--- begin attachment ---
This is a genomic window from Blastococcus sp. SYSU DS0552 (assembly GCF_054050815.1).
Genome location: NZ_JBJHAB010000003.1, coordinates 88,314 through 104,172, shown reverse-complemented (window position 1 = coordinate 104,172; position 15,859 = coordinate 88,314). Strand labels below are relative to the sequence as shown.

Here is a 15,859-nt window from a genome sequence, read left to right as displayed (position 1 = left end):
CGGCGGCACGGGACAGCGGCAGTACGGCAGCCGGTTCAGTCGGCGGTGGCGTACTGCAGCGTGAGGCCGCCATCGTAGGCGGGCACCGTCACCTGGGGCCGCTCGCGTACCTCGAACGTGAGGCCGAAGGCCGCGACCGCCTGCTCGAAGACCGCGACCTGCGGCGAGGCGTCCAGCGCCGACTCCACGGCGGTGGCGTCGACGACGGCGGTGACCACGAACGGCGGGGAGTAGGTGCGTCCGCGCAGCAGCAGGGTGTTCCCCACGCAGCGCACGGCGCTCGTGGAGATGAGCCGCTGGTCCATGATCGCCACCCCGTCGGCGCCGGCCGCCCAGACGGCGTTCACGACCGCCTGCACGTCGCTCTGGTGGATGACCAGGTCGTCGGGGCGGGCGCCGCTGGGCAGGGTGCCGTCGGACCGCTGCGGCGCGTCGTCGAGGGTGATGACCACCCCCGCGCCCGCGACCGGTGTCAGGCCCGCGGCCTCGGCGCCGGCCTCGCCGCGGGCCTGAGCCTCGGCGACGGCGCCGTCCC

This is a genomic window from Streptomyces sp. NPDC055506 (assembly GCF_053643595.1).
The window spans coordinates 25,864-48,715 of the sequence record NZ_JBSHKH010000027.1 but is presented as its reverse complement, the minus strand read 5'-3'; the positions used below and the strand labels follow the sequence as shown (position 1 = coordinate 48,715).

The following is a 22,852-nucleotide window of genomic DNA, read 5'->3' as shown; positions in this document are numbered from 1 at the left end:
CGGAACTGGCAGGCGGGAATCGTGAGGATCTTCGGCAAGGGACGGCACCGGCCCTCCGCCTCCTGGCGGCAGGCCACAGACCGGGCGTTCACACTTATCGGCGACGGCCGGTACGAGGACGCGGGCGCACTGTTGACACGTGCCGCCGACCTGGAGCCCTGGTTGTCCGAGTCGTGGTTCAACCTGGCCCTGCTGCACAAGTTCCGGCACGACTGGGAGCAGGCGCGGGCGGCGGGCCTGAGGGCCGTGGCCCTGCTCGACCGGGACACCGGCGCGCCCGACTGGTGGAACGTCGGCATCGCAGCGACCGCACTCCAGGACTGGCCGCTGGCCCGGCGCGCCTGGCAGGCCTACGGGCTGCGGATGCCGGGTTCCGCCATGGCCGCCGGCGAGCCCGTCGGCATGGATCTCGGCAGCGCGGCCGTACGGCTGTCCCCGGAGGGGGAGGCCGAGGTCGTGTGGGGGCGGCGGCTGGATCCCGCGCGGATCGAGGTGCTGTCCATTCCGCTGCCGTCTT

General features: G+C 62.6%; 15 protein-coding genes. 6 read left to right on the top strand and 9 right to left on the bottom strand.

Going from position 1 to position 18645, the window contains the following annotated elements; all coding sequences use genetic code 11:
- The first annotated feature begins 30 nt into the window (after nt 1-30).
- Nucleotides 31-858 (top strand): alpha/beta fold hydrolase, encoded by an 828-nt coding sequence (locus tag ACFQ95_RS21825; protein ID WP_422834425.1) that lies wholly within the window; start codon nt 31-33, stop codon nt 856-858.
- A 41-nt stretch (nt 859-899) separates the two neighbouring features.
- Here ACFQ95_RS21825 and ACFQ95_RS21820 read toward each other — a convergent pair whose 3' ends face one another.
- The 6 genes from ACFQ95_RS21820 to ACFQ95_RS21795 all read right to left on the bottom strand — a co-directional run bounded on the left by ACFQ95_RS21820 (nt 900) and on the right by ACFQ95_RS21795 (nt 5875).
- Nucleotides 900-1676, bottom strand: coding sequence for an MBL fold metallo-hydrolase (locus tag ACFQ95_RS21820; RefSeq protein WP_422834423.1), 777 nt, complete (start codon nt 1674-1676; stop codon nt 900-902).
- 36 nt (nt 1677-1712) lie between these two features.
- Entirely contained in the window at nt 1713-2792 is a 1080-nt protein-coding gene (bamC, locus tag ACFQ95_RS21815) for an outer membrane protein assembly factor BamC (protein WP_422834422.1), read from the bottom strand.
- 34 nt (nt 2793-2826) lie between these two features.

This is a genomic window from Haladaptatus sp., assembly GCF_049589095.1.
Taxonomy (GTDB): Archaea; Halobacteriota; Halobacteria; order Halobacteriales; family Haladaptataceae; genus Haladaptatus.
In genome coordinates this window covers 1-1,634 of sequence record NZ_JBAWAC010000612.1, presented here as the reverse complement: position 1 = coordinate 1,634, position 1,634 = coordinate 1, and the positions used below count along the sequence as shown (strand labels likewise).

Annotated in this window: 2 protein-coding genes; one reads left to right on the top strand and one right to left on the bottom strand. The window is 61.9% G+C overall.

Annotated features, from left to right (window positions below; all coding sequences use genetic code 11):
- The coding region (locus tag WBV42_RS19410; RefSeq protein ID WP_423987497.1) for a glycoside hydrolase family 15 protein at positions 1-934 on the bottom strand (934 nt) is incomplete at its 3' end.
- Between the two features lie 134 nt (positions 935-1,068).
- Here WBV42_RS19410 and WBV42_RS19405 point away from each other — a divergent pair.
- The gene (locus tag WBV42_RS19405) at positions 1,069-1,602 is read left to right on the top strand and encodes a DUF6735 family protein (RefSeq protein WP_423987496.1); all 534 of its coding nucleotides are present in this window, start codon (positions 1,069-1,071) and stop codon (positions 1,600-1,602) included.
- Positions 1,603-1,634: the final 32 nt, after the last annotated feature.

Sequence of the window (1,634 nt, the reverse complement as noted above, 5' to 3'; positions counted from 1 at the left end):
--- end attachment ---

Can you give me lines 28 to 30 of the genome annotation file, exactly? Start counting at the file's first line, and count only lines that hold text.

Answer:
- The gene (locus tag WBV42_RS19405) at positions 1,069-1,602 is read left to right on the top strand and encodes a DUF6735 family protein (RefSeq protein WP_423987496.1); all 534 of its coding nucleotides are present in this window, start codon (positions 1,069-1,071) and stop codon (positions 1,600-1,602) included.
- Positions 1,603-1,634: the final 32 nt, after the last annotated feature.

Sequence of the window (1,634 nt, the reverse complement as noted above, 5' to 3'; positions counted from 1 at the left end):